There are also instances where widows who had inherited a lot of wealth and land after their husband’s death, learnt how to manage and control that wealth.
In the beginning, they were ensured of a good monthly allowance and good living quarters with the money from their own wealth. However, the money-orders soon stopped. The women were strongly pressurized by their in-laws to go away to Kashi (Benares) to attain salvation so they would not be widowed in their next birth. In the beginning, One such widow who had inherited half the zamindari of her husband’s family was discovered by the author (when the latter went on a pilgrimage to Kashi) in a dharamsala for destitute widows, naked, muttering to herself that she only had two torn sarees and so, preferred to “save” them for the evenings.
“I have no documented proof for my stories,” writes Dutta. “They have been culled from my memories, seen, heard and hearsay. But they are all true and they all have one thing in common: the torture of humanity in the name of widow rituals.”
The chapter on sons with a mother-complex is shocking too. Little-known stories about the wives of great men like Ishwar Chandra Vidyasagar (who triggered the law on widow remarriage), Ramendra Sunder Tribedi, Dr Khetresh Chandra Chattopadhyay, the noted poet Satyendranath Dutta and others are sprinkled generously. The author relates the tragedy of their wives, their oppression at the hands of their in-laws due to the fact that they had socially committed husbands whose commitment to their respective mothers far over-ruled a minimal sense of humanity towards their own wives. Ishwar Chandra Vidyasagar’s mother Bhagabati Devi, writes Dutta, would dictate to her daughter-in-law Dinomoyi precisely how she had to chop potatoes for the day’s vegetable dish. When Dinamoyi expressed her wish to learn the three R’s, her husband was happy. But Bhagabati Devi put her foot down and that was the end of Dinomoyi’s dreams to educate herself. Satyen Dutta, a noted poet of his time, had once confessed to his friends that despite being a married man, he led a celibate life because his mother did not allow him to sleep with his wife. Instead of chiding him for such inhuman behaviour, one of his friends bowed to him in reverence, equating him to God! Strangely, none of Dutta’s poetry hints at this tragic side of his life. His poems are odes to love, romance, and the sweet happiness that evolves between a man and a woman.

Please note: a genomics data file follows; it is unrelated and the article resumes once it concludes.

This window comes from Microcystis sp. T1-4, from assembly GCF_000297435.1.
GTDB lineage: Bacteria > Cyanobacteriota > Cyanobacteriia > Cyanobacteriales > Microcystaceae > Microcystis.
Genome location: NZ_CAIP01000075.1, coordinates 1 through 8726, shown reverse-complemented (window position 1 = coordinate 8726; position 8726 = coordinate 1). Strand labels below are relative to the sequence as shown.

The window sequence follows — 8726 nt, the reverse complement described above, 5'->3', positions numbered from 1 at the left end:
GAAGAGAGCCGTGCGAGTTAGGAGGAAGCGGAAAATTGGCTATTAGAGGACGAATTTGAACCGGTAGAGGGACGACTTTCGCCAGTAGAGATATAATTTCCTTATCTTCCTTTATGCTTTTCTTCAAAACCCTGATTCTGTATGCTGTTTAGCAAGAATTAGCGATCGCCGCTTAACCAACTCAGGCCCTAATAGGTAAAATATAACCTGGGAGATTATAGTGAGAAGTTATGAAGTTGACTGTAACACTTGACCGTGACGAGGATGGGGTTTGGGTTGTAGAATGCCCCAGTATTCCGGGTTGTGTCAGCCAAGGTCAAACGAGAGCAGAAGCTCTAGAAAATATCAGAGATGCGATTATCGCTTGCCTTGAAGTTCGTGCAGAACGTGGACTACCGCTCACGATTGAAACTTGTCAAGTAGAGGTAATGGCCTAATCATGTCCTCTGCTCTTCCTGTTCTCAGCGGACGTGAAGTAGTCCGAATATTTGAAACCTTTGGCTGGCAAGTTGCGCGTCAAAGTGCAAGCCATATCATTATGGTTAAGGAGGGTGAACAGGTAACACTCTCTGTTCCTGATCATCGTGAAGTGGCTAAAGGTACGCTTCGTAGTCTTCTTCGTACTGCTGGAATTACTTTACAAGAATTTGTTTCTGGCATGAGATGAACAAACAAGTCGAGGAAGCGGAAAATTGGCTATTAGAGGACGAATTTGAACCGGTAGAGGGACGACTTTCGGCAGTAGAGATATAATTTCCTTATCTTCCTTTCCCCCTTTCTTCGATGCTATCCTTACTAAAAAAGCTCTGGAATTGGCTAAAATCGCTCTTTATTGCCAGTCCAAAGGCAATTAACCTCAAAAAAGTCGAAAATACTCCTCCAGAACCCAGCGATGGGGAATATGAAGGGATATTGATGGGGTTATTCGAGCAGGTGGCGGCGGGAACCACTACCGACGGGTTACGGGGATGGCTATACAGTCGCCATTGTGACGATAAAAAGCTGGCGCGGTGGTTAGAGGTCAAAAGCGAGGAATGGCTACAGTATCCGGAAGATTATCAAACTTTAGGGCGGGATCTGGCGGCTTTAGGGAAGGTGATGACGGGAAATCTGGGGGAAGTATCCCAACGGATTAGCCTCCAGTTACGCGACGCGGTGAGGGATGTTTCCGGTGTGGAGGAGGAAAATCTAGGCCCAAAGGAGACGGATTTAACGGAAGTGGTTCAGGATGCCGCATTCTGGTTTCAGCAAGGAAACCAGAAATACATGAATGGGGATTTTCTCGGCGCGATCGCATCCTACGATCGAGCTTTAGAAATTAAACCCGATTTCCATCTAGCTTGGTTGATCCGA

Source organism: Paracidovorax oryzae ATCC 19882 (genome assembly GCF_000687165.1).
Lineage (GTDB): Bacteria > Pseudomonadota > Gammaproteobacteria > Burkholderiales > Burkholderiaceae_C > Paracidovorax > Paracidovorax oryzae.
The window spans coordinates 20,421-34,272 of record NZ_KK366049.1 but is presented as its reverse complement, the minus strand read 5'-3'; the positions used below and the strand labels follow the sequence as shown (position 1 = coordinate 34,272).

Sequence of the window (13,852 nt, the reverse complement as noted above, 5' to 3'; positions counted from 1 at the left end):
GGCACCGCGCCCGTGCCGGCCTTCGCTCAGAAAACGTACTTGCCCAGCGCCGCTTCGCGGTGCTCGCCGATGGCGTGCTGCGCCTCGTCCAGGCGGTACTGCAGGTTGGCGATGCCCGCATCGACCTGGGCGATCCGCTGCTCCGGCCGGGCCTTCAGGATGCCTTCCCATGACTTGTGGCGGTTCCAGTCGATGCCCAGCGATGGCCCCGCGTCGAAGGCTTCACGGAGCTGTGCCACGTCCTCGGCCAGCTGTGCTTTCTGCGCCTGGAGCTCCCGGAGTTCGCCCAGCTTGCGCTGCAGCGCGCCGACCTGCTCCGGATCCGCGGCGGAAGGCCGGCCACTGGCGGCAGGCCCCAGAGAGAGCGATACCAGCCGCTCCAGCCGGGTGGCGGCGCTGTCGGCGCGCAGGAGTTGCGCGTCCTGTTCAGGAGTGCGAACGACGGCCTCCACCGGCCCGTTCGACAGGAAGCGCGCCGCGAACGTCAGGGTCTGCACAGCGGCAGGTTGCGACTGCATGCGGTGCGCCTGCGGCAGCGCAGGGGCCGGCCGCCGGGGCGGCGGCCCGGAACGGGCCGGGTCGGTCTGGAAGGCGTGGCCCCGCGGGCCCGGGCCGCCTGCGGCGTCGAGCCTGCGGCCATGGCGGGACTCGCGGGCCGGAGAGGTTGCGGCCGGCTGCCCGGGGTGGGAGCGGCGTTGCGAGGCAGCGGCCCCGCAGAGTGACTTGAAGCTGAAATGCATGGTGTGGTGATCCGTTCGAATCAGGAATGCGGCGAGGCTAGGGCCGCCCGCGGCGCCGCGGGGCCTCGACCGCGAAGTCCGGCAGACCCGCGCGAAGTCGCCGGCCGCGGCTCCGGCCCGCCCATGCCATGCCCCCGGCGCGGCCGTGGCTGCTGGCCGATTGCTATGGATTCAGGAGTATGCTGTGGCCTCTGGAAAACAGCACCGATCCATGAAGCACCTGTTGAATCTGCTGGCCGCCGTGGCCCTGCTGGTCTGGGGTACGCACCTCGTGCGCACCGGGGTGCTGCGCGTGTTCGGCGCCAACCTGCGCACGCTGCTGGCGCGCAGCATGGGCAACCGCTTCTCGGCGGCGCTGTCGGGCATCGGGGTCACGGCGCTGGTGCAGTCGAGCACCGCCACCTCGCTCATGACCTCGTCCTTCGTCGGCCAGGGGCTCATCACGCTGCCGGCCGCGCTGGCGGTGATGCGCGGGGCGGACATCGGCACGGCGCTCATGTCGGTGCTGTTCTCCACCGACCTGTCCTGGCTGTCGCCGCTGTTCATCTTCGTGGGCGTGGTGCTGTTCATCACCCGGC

What stands out is that these real-life stories of women’s oppression are related against the backdrop of aristocratic, wealthy, educated and some very famous Bengali families. A few of the subjects, like Sibmohini Devi, were remarried at the behest of Ishwar Chandra Vidyasagar himself. But this was possible because she ventured to walk out of her parents’ home with a friendly neighbour’s family. The author is not biased against men. This comes across in her ode to Surendranath Tagore who was extremely supportive of his wife Sagna Devi who took sanyas later in life. This, in spite of his wife’s indifference and her inclination to spiritualism. Dutta celebrates the memory of Sagna’s mother-in-law, Jnanada Sundari Tagore.
One hopes that an English translation of this prized piece would soon be out so that these stories of subjugation and humiliation could highlight the changes that have swept the lives of Indian women today. But the widows of Varanasi and Vrindavan, mostly drawn from Bengal, still live out similar stories through the debris of their lives.
Source: Indian Cultural Forum,17 May 2019.